This is the kind of summer where I would use the old adage -“Sell in Summer and go away”.
Question is why side ways and why not a full fledged correction?
Never underestimate the Printing Press. One off job report might not bring back QE3 from dead but few of such reports will definitely get Feds going.
Lastly what do we do with current portfolio?
Just as not all fingers are alike similarly different kinds of stock in a portfolio deserve different treatment.
Reduce all the momo stocks such as LULU, ALLT, SCSS, TPX, HLF, ULTA, CLR, ALXN, etc to 1/3 of original position. A risk averse investor might sell all. The reason is the panic grips the owners of such stocks with higher multiples faster than does the rest of the market. Just a reminder, small cap stocks corrects more than larger cap stocks during a correction.
Stick with oldies such as HAL, APA, STX, WDC, PG, COV,etc unless the fundamentals show a major shift such as margins contraction trend,etc. Some of them have already seen fair share of correction.
To defend your portfolio you can buy long term US treasury bonds such as BLV, TLT, etc. They tend to be haven during such corrections.
A very active trader might try putting in shorts such as SH, HDGE, RWM, etc.
Keep an eye on the leaders of this bull and see how they perform during the correction. By leaders I mean – AAPL, ISRG, CMG, SCSS, ULTA, LULU, TSCO, FFIV, etc.
Start running scans to look for stocks with excellent fundamentals that are holding up well. They might be the future leaders.
Lastly add to your existing value positions or buy new ones (after fishing for course) after market has gone corrected by 10%. But remember an oversold market can become more oversold!
Again, In case 2012 tries to follow the suit of 2011, I would suggest that please sit on the sidelines unless you are nimble (like really really nimble) or you are willing to take 15-20% loss or you want to buy stocks such as QCOM,APA, EMC, etc for long-term.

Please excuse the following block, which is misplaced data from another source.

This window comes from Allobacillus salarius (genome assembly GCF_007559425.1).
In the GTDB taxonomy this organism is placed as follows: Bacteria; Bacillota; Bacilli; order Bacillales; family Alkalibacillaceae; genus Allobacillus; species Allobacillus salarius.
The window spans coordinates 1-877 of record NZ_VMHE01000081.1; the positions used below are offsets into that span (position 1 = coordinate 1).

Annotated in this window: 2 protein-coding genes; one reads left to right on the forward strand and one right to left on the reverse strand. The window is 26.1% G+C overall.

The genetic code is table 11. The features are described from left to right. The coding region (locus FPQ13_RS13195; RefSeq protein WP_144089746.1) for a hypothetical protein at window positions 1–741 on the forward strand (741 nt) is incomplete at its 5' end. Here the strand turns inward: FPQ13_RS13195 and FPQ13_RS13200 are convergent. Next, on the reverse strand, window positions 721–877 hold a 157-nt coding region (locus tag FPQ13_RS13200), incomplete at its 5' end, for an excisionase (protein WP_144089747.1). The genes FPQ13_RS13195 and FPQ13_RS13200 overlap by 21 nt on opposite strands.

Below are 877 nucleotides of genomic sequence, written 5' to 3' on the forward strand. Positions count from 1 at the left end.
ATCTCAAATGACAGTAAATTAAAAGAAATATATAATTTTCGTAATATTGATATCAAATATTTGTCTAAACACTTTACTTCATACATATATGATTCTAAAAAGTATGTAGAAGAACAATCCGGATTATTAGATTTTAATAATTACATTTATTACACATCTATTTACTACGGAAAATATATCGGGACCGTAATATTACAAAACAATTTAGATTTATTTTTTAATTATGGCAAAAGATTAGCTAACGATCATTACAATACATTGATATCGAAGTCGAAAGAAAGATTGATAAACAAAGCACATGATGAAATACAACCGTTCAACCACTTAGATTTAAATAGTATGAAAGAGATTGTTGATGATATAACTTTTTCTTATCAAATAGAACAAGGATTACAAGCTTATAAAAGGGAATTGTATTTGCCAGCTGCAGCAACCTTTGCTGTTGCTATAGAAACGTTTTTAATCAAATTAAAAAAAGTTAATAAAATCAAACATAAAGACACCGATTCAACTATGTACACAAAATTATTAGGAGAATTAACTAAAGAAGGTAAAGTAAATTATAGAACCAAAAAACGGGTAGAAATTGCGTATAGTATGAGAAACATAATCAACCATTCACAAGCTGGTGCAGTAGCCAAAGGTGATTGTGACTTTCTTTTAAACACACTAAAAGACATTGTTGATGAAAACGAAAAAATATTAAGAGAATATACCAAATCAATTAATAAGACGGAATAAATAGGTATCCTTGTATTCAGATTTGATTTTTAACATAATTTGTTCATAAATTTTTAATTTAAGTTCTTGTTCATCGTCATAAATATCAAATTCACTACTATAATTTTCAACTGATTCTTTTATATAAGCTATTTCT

I believe that capital preserved is the capital created for future investment opportunities.
If you are really, really lost, I will talk more about correction, handling of stocks during corrections and going short later on in the week.
It’s time for numbers. We are going to look at 2012 Quarter 1 Performance. Following are the some standard model portfolios from here, that are generally used as benchmark.
I have three stock accounts, two of them are leveraged –
Interactive Brokers – In this account I own High growth stocks.
Stocks that I own here are – FFIV, AAPL, PCLN, SCSS, SXCI, CLR, RHT and URI.
TD AMeritrade – I own mid term to long term stocks such as STX, HLF, WDC, ALLT, WLL and GNC in this account. Intial idea was to have this as long term only account but cash crunch in the other account (IB) forced me to use this expensive account. I also own some funds such as YACKX, GHAAX, PRPFX and HSCSX. I think if the fees and interest of this account were same as IB (above), the performance would have been a tad better. This is also a leveraged account.
Lastly, let’s look at Fidelity – I own long term stocks here such as F, QCOM and APA. I own some funds as well such as FSCRX and FAGIX in this account. I might add some more APA once it crosses 105$. This will do better once Ford and APA start moving in right direction.
Overall all the above mentioned accounts have in combination generated returns of 27-30% in first quarter. It seems that I have done pretty well and I hope to continue such performance in future.